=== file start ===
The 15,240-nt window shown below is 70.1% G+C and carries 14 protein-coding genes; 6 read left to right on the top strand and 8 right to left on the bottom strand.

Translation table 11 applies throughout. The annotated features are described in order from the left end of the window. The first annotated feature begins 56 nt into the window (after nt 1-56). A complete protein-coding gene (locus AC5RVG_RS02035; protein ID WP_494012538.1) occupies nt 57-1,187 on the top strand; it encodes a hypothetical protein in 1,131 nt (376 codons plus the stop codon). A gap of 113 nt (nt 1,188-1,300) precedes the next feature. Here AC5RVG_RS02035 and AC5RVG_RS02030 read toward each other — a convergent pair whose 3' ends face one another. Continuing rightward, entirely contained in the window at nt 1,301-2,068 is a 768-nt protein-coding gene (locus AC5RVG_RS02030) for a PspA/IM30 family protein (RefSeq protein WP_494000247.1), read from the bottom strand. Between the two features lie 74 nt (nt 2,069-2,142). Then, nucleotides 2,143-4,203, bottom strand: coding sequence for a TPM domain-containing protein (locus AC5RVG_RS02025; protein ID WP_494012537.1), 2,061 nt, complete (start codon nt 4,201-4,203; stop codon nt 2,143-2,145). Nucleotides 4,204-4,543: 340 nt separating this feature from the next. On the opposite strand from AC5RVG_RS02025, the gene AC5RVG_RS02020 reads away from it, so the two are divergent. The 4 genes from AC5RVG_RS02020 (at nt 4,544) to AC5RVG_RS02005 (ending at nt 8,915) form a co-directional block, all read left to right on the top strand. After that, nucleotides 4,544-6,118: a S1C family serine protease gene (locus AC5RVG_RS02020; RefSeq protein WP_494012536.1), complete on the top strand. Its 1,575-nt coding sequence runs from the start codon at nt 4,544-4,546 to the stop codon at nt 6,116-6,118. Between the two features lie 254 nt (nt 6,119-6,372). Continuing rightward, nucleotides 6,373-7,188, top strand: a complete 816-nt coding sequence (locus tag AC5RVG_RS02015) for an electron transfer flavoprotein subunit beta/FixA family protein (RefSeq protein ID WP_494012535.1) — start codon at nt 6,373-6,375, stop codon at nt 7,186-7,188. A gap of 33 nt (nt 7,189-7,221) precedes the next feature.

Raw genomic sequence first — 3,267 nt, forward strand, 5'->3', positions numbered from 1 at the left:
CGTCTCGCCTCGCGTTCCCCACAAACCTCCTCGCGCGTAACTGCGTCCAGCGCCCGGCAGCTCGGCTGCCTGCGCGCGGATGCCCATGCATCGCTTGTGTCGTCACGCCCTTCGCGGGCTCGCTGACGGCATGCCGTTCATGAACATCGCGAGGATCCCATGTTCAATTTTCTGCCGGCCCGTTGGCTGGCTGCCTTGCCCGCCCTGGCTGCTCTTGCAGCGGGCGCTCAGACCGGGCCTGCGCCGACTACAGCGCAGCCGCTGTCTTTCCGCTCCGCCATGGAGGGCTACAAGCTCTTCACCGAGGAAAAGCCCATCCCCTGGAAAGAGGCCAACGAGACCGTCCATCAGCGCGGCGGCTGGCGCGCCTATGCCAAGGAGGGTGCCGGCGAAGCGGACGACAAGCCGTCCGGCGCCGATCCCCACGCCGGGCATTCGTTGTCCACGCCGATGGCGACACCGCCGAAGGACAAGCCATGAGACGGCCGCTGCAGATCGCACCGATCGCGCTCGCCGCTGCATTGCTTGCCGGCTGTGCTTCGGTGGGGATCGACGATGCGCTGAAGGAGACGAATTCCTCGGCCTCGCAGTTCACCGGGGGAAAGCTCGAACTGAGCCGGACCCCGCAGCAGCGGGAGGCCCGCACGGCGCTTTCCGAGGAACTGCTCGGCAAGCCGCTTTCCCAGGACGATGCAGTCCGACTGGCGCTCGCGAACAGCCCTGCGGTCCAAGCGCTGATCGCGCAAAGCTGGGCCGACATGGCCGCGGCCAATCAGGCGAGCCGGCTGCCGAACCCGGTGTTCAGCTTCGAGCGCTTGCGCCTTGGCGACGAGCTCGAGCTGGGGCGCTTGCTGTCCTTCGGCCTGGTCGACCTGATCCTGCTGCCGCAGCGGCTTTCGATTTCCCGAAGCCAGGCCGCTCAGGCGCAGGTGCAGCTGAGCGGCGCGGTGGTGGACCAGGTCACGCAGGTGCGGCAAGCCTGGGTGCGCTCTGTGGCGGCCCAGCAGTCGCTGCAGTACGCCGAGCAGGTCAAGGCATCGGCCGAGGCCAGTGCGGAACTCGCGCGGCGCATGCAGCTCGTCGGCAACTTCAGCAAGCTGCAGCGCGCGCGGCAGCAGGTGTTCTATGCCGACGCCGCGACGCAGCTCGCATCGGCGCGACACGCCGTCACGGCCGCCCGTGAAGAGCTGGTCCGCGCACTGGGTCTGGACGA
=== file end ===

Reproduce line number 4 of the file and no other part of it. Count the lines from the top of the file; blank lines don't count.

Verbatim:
CGTCTCGCCTCGCGTTCCCCACAAACCTCCTCGCGCGTAACTGCGTCCAGCGCCCGGCAGCTCGGCTGCCTGCGCGCGGATGCCCATGCATCGCTTGTGTCGTCACGCCCTTCGCGGGCTCGCTGACGGCATGCCGTTCATGAACATCGCGAGGATCCCATGTTCAATTTTCTGCCGGCCCGTTGGCTGGCTGCCTTGCCCGCCCTGGCTGCTCTTGCAGCGGGCGCTCAGACCGGGCCTGCGCCGACTACAGCGCAGCCGCTGTCTTTCCGCTCCGCCATGGAGGGCTACAAGCTCTTCACCGAGGAAAAGCCCATCCCCTGGAAAGAGGCCAACGAGACCGTCCATCAGCGCGGCGGCTGGCGCGCCTATGCCAAGGAGGGTGCCGGCGAAGCGGACGACAAGCCGTCCGGCGCCGATCCCCACGCCGGGCATTCGTTGTCCACGCCGATGGCGACACCGCCGAAGGACAAGCCATGAGACGGCCGCTGCAGATCGCACCGATCGCGCTCGCCGCTGCATTGCTTGCCGGCTGTGCTTCGGTGGGGATCGACGATGCGCTGAAGGAGACGAATTCCTCGGCCTCGCAGTTCACCGGGGGAAAGCTCGAACTGAGCCGGACCCCGCAGCAGCGGGAGGCCCGCACGGCGCTTTCCGAGGAACTGCTCGGCAAGCCGCTTTCCCAGGACGATGCAGTCCGACTGGCGCTCGCGAACAGCCCTGCGGTCCAAGCGCTGATCGCGCAAAGCTGGGCCGACATGGCCGCGGCCAATCAGGCGAGCCGGCTGCCGAACCCGGTGTTCAGCTTCGAGCGCTTGCGCCTTGGCGACGAGCTCGAGCTGGGGCGCTTGCTGTCCTTCGGCCTGGTCGACCTGATCCTGCTGCCGCAGCGGCTTTCGATTTCCCGAAGCCAGGCCGCTCAGGCGCAGGTGCAGCTGAGCGGCGCGGTGGTGGACCAGGTCACGCAGGTGCGGCAAGCCTGGGTGCGCTCTGTGGCGGCCCAGCAGTCGCTGCAGTACGCCGAGCAGGTCAAGGCATCGGCCGAGGCCAGTGCGGAACTCGCGCGGCGCATGCAGCTCGTCGGCAACTTCAGCAAGCTGCAGCGCGCGCGGCAGCAGGTGTTCTATGCCGACGCCGCGACGCAGCTCGCATCGGCGCGACACGCCGTCACGGCCGCCCGTGAAGAGCTGGTCCGCGCACTGGGTCTGGACGA